Both diseases are severe and have many of the same symptoms. Whereas Crohn’s disease may cause inflammation anywhere along the digestive tract, UC generally occurs only in the large intestines. Furthermore, with Crohn’s the inflammation may appear in random patches while the inflammation in the UC is more uniform and generally the colon wall is thinner and more likely to produce bleeding from the rectum during bowel movements.

Figure 1 – Primary Differences (Columbia St. Mary’s, N.d.)

There is no cure for either disease however the symptoms of both diseases can be mitigated to some extent. With Crohn’s surgery may be performed to remove the diseased sections since they occur in patches. Furthermore, the drugs used to treat Crohn’s disease and ulcerative colitis are similar. The mainstays of treatment, 5-ASA medications and corticosteroids, are used to treat both conditions. However, there are some medications that have only proved effective in treating one form of IBD or the other. For instance, Cimzia (certolizumab pegol) and Humira (adalimumab) are currently only used to treat Crohn’s disease, although they are under study for use in ulcerative colitis (Tresca, 2013).

A 40-year-old male patient that you are caring for has been diagnosed with ulcerative colitis. He reports that one of his aunts was diagnosed with Crohn’s disease years ago and wants to know whether there is any similarity. I would be honest with this patient and tell them that they have a long and difficult path ahead. However, at the same time the research on both diseases is progressing rapidly and there may be breakthrough treatments ahead. There is no reason to be pessimistic about the future of living with such a disease. On the other hand, there are several reasons that one can still find optimism despite a diagnosis of Crohn’s or UC.

Both Crohn’s and UC are serious conditions that must be taken seriously. Crohn’s has a small advantage in the fact that there are more options with surgery to remove diseased sections of the intestines that have been harmed. That can provide some relief to patients. UC is more uniform in regard to its damage to the intestine and can cause complications for long stretches in the intestinal tract. Therefore there are fewer options to combat a diagnosis of UC since surgery could not possibly remove that much tissue in the intestines. Therefore there is a small advantage in the comparison that favors Crohn’s, yet this advantage is minimal considering the seriousness of both conditions.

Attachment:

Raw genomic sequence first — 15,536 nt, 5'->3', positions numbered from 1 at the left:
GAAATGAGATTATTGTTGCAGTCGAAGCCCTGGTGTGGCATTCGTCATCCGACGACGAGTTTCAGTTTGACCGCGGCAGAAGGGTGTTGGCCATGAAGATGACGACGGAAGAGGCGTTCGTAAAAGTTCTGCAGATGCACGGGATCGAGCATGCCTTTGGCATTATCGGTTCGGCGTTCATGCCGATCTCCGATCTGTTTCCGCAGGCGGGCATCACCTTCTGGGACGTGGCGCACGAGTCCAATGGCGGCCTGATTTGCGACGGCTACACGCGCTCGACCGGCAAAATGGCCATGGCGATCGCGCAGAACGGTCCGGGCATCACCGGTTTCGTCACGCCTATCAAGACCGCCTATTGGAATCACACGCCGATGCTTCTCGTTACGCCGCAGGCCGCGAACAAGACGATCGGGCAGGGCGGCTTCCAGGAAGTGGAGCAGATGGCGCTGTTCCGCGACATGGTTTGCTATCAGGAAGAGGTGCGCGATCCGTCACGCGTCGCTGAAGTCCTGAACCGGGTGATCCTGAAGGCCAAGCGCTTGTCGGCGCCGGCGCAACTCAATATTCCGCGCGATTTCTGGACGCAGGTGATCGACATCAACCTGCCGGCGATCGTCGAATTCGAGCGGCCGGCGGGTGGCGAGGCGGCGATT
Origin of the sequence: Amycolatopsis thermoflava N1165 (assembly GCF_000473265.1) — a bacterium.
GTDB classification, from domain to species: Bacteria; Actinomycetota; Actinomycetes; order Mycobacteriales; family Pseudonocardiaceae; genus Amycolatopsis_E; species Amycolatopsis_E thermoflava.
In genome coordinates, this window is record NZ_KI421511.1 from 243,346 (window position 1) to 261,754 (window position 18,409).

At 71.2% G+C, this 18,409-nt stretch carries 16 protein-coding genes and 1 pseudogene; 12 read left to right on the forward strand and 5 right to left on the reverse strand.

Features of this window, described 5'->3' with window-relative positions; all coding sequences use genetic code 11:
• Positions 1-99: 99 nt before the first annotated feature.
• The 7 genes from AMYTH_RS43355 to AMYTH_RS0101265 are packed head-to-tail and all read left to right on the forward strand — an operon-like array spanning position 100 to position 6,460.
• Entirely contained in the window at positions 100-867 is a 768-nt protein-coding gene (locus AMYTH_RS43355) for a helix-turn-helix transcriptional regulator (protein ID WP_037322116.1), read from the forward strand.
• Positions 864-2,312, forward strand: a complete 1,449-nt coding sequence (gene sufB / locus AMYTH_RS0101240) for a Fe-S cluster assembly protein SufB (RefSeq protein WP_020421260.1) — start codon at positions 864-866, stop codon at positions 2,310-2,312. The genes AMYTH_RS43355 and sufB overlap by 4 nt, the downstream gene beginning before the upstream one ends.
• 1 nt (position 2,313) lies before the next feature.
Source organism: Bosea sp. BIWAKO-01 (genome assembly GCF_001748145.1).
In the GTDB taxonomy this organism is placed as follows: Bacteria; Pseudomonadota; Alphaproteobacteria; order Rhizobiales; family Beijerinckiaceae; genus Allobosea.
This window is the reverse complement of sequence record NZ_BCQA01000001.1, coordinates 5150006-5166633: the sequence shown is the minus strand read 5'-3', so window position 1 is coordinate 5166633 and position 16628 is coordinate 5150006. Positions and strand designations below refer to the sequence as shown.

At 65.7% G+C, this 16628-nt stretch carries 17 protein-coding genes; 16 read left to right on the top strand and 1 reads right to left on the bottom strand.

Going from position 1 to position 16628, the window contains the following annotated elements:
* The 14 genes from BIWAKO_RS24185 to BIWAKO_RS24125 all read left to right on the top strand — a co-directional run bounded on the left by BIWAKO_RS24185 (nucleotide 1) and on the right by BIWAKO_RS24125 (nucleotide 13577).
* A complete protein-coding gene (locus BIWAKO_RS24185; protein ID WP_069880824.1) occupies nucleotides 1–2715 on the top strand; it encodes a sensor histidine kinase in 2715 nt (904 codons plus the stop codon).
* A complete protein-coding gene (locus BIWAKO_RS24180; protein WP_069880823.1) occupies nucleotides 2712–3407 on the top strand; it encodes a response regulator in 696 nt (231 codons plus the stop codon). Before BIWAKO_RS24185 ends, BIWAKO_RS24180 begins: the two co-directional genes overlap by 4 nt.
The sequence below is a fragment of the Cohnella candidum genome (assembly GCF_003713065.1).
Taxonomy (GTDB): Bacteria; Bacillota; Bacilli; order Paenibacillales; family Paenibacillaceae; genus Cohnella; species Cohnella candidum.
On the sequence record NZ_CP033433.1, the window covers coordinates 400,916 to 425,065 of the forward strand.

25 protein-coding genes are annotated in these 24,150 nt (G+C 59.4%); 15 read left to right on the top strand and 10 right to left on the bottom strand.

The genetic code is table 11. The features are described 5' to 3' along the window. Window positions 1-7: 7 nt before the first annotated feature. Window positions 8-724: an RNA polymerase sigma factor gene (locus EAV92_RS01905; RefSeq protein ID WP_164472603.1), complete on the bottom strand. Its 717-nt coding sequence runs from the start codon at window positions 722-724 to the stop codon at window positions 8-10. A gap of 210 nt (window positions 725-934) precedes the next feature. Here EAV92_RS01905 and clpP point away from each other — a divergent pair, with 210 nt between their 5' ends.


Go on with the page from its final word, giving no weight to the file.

Works Cited

Anderson, C., & al, e. (2009). Investigation of Crohn’s Disease Risk Loci in Ulcerative Colitis Further Defines Their Molecular Relationship . Gastroenterology, 523-529.

Columbia St. Mary’s. (N.d.). Differences Between Crohn’s Disease and Ulcerative Colitis. Retrieved from Gastroenterology Services:

Hugot, J., Puig, P.R., Olson, J., Lee, J.B., naom, I.D., Gossum, A., . . . Thomas, G. (1996). Mapping of a susceptibility locus for Crohn’s disease on chromosome 16. Nature, 821-823.

Shaw, S., Blanchard, J., & Bernstein, C. (2011). Association Between the Use of Antibiotics and New Diagnoses of Crohn’s Disease and Ulcerative Colitis. The American Journal of Gastroenterology, 2133-2142.

Tresca, A. (2013, October 13). The Differences Between Ulcerative Colitis and Crohn’s Disease. Retrieved from Inflammatory Bowel Disease:

Web MD. (N.d.). Slideshow: A Visual Guide to Inflammatory Bowel Disease (IBD). Retrieved from Slideshows:

Web MD. (N.d.). Slideshow: A Visual Guide to Inflammatory Bowel Disease (IBD). Retrieved from Slideshows: